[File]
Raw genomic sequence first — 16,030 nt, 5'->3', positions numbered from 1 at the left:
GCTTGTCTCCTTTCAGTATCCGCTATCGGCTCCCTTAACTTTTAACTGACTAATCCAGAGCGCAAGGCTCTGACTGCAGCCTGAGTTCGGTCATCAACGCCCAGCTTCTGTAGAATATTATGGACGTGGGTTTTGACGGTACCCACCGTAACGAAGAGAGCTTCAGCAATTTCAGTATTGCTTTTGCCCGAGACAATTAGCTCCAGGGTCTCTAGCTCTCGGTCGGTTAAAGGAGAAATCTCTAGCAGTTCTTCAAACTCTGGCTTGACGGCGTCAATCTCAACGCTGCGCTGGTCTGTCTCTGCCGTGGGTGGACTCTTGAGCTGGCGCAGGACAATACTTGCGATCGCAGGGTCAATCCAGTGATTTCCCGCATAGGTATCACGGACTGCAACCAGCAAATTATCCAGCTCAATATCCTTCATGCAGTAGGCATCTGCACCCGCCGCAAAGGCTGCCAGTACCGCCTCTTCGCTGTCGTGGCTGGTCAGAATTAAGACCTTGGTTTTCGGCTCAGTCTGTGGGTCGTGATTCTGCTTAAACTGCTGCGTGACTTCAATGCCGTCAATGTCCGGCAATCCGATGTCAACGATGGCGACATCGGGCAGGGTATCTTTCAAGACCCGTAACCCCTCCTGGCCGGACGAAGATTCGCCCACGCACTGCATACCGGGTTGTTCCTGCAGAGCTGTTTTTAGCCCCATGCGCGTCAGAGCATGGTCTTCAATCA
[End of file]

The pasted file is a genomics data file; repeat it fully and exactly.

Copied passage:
Raw genomic sequence first — 16,030 nt, 5'->3', positions numbered from 1 at the left:
GCTTGTCTCCTTTCAGTATCCGCTATCGGCTCCCTTAACTTTTAACTGACTAATCCAGAGCGCAAGGCTCTGACTGCAGCCTGAGTTCGGTCATCAACGCCCAGCTTCTGTAGAATATTATGGACGTGGGTTTTGACGGTACCCACCGTAACGAAGAGAGCTTCAGCAATTTCAGTATTGCTTTTGCCCGAGACAATTAGCTCCAGGGTCTCTAGCTCTCGGTCGGTTAAAGGAGAAATCTCTAGCAGTTCTTCAAACTCTGGCTTGACGGCGTCAATCTCAACGCTGCGCTGGTCTGTCTCTGCCGTGGGTGGACTCTTGAGCTGGCGCAGGACAATACTTGCGATCGCAGGGTCAATCCAGTGATTTCCCGCATAGGTATCACGGACTGCAACCAGCAAATTATCCAGCTCAATATCCTTCATGCAGTAGGCATCTGCACCCGCCGCAAAGGCTGCCAGTACCGCCTCTTCGCTGTCGTGGCTGGTCAGAATTAAGACCTTGGTTTTCGGCTCAGTCTGTGGGTCGTGATTCTGCTTAAACTGCTGCGTGACTTCAATGCCGTCAATGTCCGGCAATCCGATGTCAACGATGGCGACATCGGGCAGGGTATCTTTCAAGACCCGTAACCCCTCCTGGCCGGACGAAGATTCGCCCACGCACTGCATACCGGGTTGTTCCTGCAGAGCTGTTTTTAGCCCCATGCGCGTCAGAGCATGGTCTTCAATCA